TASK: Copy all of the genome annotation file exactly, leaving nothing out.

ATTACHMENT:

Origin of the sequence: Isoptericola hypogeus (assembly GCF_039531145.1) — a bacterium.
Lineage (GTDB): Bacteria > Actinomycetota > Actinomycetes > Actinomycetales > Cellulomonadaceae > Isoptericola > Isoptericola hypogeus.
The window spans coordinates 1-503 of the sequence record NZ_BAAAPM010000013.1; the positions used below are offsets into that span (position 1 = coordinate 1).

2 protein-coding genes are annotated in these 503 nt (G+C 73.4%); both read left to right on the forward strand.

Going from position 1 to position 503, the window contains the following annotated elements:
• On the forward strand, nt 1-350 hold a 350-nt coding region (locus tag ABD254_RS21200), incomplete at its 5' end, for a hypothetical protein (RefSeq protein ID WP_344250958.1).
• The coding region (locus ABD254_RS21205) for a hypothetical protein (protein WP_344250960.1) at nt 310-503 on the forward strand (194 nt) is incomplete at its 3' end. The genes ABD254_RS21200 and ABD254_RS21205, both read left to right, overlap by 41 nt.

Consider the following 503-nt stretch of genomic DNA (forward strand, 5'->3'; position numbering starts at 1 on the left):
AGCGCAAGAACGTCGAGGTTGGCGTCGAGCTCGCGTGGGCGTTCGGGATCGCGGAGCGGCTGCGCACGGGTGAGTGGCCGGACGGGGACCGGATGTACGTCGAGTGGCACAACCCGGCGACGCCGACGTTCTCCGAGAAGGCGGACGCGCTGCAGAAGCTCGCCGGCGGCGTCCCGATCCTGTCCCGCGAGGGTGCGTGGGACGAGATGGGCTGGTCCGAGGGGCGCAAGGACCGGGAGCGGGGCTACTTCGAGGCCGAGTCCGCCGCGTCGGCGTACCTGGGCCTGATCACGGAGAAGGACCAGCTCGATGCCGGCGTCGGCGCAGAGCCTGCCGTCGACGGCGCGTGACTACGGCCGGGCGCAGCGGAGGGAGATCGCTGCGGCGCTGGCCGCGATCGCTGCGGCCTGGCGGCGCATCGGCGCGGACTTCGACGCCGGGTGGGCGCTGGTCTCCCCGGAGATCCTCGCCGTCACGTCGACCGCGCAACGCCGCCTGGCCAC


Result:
Origin of the sequence: Isoptericola hypogeus (assembly GCF_039531145.1) — a bacterium.
Lineage (GTDB): Bacteria > Actinomycetota > Actinomycetes > Actinomycetales > Cellulomonadaceae > Isoptericola > Isoptericola hypogeus.
The window spans coordinates 1-503 of the sequence record NZ_BAAAPM010000013.1; the positions used below are offsets into that span (position 1 = coordinate 1).

2 protein-coding genes are annotated in these 503 nt (G+C 73.4%); both read left to right on the forward strand.

Going from position 1 to position 503, the window contains the following annotated elements:
• On the forward strand, nt 1-350 hold a 350-nt coding region (locus tag ABD254_RS21200), incomplete at its 5' end, for a hypothetical protein (RefSeq protein ID WP_344250958.1).
• The coding region (locus ABD254_RS21205) for a hypothetical protein (protein WP_344250960.1) at nt 310-503 on the forward strand (194 nt) is incomplete at its 3' end. The genes ABD254_RS21200 and ABD254_RS21205, both read left to right, overlap by 41 nt.

Consider the following 503-nt stretch of genomic DNA (forward strand, 5'->3'; position numbering starts at 1 on the left):
AGCGCAAGAACGTCGAGGTTGGCGTCGAGCTCGCGTGGGCGTTCGGGATCGCGGAGCGGCTGCGCACGGGTGAGTGGCCGGACGGGGACCGGATGTACGTCGAGTGGCACAACCCGGCGACGCCGACGTTCTCCGAGAAGGCGGACGCGCTGCAGAAGCTCGCCGGCGGCGTCCCGATCCTGTCCCGCGAGGGTGCGTGGGACGAGATGGGCTGGTCCGAGGGGCGCAAGGACCGGGAGCGGGGCTACTTCGAGGCCGAGTCCGCCGCGTCGGCGTACCTGGGCCTGATCACGGAGAAGGACCAGCTCGATGCCGGCGTCGGCGCAGAGCCTGCCGTCGACGGCGCGTGACTACGGCCGGGCGCAGCGGAGGGAGATCGCTGCGGCGCTGGCCGCGATCGCTGCGGCCTGGCGGCGCATCGGCGCGGACTTCGACGCCGGGTGGGCGCTGGTCTCCCCGGAGATCCTCGCCGTCACGTCGACCGCGCAACGCCGCCTGGCCAC